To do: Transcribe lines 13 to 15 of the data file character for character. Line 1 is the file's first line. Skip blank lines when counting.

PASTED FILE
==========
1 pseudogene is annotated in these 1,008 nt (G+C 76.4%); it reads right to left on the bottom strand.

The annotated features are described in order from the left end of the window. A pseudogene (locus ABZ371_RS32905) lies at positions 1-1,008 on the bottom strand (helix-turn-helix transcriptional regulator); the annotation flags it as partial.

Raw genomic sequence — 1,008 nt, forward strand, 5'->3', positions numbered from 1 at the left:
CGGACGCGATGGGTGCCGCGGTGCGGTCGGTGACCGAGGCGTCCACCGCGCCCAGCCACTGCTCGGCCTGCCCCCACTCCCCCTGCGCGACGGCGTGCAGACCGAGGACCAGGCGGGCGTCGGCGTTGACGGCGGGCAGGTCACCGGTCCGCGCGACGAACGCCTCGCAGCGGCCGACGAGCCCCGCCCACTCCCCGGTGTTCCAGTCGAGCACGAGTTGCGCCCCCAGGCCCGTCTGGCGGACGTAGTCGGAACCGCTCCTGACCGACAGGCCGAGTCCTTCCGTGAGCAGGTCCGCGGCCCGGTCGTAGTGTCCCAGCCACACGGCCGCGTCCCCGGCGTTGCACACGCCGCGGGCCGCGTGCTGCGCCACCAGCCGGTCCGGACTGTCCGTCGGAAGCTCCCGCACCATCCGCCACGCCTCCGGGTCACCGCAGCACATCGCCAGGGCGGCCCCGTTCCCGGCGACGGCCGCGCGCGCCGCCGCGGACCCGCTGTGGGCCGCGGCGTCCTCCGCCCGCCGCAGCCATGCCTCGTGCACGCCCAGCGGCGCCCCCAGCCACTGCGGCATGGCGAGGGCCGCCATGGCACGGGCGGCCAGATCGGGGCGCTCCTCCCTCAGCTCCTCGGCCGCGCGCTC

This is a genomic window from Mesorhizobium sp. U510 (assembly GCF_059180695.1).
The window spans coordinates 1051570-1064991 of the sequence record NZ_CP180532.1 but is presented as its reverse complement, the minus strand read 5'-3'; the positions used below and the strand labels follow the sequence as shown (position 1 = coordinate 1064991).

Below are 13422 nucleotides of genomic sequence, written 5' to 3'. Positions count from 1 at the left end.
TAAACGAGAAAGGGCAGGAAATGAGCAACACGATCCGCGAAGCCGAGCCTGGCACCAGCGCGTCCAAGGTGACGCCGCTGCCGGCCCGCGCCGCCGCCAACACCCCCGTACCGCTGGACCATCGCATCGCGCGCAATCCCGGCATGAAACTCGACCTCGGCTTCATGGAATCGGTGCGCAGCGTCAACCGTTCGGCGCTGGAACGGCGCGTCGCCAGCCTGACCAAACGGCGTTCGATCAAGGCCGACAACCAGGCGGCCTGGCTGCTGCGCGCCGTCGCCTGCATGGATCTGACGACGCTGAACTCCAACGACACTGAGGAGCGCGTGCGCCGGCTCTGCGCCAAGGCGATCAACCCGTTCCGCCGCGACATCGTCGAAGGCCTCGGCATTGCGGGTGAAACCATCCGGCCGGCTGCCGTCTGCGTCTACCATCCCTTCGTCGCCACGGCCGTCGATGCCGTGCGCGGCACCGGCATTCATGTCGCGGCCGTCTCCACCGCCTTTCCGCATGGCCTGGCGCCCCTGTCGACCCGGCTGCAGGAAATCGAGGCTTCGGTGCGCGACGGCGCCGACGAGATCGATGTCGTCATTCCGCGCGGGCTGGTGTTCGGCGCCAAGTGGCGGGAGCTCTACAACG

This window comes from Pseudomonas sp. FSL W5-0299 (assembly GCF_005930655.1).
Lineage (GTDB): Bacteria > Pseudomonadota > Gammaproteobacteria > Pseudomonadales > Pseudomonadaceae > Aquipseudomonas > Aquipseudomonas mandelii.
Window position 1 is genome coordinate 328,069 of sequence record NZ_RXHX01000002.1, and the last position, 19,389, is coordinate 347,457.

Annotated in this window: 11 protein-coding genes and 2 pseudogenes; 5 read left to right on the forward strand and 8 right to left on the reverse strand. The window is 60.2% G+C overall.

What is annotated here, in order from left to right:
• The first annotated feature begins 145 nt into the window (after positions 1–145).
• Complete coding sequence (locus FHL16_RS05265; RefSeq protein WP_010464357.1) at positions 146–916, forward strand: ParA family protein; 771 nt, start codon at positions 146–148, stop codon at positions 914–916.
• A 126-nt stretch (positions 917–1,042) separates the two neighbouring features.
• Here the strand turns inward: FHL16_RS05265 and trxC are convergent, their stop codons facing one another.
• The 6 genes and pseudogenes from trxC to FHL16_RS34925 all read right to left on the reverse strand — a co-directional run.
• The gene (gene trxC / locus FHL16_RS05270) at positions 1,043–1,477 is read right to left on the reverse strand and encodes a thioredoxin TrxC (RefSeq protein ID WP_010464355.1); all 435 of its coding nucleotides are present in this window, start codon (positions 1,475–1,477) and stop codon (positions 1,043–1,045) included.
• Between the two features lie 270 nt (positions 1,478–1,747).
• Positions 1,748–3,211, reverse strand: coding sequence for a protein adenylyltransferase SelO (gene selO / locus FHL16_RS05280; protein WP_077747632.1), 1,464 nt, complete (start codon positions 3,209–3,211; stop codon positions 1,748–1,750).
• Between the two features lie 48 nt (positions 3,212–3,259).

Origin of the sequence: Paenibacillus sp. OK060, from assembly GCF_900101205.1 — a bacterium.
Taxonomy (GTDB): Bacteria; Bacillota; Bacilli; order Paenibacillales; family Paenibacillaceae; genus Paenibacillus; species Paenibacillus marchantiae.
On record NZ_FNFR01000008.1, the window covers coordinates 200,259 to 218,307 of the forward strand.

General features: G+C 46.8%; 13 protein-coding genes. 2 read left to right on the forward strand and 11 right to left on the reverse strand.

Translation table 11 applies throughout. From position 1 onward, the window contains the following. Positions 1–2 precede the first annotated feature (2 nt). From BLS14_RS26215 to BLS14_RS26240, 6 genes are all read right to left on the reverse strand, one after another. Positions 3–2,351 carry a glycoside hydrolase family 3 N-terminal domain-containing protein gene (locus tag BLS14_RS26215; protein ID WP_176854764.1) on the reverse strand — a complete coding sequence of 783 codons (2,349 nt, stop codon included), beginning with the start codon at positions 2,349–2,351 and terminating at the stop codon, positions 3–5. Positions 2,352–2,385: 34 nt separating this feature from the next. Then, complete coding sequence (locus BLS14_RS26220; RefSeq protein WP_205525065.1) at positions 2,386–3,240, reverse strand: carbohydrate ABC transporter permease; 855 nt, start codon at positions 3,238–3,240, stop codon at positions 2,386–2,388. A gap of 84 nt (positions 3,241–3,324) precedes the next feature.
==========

What is annotated here, in order from left to right:
• The first annotated feature begins 145 nt into the window (after positions 1–145).
• Complete coding sequence (locus FHL16_RS05265; RefSeq protein WP_010464357.1) at positions 146–916, forward strand: ParA family protein; 771 nt, start codon at positions 146–148, stop codon at positions 914–916.